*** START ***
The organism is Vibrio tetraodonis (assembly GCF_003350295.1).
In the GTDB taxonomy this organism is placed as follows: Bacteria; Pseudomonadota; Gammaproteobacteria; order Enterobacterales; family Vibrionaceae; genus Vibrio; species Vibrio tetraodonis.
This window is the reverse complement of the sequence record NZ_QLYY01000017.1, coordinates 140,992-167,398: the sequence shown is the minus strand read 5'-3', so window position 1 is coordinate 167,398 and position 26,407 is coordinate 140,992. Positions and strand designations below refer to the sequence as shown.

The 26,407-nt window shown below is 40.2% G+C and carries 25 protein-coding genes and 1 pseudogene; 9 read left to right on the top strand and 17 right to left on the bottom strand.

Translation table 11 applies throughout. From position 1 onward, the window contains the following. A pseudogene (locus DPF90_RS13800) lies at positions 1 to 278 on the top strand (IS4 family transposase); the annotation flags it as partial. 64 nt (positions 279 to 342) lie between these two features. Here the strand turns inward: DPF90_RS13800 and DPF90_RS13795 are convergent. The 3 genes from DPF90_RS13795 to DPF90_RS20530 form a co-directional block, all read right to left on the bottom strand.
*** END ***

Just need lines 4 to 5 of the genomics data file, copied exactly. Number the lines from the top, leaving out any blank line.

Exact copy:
The 26,407-nt window shown below is 40.2% G+C and carries 25 protein-coding genes and 1 pseudogene; 9 read left to right on the top strand and 17 right to left on the bottom strand.

Translation table 11 applies throughout. From position 1 onward, the window contains the following. A pseudogene (locus DPF90_RS13800) lies at positions 1 to 278 on the top strand (IS4 family transposase); the annotation flags it as partial. 64 nt (positions 279 to 342) lie between these two features. Here the strand turns inward: DPF90_RS13800 and DPF90_RS13795 are convergent. The 3 genes from DPF90_RS13795 to DPF90_RS20530 form a co-directional block, all read right to left on the bottom strand.